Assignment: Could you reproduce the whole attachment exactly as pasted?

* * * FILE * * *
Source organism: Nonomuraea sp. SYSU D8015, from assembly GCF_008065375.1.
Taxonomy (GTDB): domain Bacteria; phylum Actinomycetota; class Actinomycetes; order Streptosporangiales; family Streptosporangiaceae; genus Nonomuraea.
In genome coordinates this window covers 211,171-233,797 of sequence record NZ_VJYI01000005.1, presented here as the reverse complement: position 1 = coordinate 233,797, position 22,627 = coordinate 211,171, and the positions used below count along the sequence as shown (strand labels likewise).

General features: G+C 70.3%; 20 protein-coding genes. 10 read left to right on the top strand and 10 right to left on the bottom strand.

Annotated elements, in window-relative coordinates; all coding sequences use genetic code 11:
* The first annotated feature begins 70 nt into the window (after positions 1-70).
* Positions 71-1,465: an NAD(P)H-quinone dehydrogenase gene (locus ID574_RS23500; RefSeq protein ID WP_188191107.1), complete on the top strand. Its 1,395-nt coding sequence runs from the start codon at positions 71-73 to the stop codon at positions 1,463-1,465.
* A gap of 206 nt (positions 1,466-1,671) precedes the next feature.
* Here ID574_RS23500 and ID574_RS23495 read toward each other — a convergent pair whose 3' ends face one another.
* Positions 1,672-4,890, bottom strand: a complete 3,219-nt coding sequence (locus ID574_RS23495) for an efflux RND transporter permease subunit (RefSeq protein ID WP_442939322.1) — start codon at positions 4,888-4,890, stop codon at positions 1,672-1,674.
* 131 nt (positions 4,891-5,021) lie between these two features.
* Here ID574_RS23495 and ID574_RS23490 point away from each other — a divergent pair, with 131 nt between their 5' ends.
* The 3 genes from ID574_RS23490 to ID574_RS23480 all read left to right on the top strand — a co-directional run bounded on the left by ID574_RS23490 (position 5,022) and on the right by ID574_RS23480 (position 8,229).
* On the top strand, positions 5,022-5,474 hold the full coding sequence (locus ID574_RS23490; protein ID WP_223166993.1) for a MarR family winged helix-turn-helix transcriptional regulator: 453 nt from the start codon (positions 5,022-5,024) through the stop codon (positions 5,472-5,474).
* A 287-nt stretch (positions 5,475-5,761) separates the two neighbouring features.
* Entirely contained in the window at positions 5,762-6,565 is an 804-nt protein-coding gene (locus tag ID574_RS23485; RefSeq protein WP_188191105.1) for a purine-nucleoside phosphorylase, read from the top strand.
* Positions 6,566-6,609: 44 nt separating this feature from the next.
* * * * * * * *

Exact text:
Source organism: Nonomuraea sp. SYSU D8015, from assembly GCF_008065375.1.
Taxonomy (GTDB): domain Bacteria; phylum Actinomycetota; class Actinomycetes; order Streptosporangiales; family Streptosporangiaceae; genus Nonomuraea.
In genome coordinates this window covers 211,171-233,797 of sequence record NZ_VJYI01000005.1, presented here as the reverse complement: position 1 = coordinate 233,797, position 22,627 = coordinate 211,171, and the positions used below count along the sequence as shown (strand labels likewise).

General features: G+C 70.3%; 20 protein-coding genes. 10 read left to right on the top strand and 10 right to left on the bottom strand.

Annotated elements, in window-relative coordinates; all coding sequences use genetic code 11:
* The first annotated feature begins 70 nt into the window (after positions 1-70).
* Positions 71-1,465: an NAD(P)H-quinone dehydrogenase gene (locus ID574_RS23500; RefSeq protein ID WP_188191107.1), complete on the top strand. Its 1,395-nt coding sequence runs from the start codon at positions 71-73 to the stop codon at positions 1,463-1,465.
* A gap of 206 nt (positions 1,466-1,671) precedes the next feature.
* Here ID574_RS23500 and ID574_RS23495 read toward each other — a convergent pair whose 3' ends face one another.
* Positions 1,672-4,890, bottom strand: a complete 3,219-nt coding sequence (locus ID574_RS23495) for an efflux RND transporter permease subunit (RefSeq protein ID WP_442939322.1) — start codon at positions 4,888-4,890, stop codon at positions 1,672-1,674.
* 131 nt (positions 4,891-5,021) lie between these two features.
* Here ID574_RS23495 and ID574_RS23490 point away from each other — a divergent pair, with 131 nt between their 5' ends.
* The 3 genes from ID574_RS23490 to ID574_RS23480 all read left to right on the top strand — a co-directional run bounded on the left by ID574_RS23490 (position 5,022) and on the right by ID574_RS23480 (position 8,229).
* On the top strand, positions 5,022-5,474 hold the full coding sequence (locus ID574_RS23490; protein ID WP_223166993.1) for a MarR family winged helix-turn-helix transcriptional regulator: 453 nt from the start codon (positions 5,022-5,024) through the stop codon (positions 5,472-5,474).
* A 287-nt stretch (positions 5,475-5,761) separates the two neighbouring features.
* Entirely contained in the window at positions 5,762-6,565 is an 804-nt protein-coding gene (locus tag ID574_RS23485; RefSeq protein WP_188191105.1) for a purine-nucleoside phosphorylase, read from the top strand.
* Positions 6,566-6,609: 44 nt separating this feature from the next.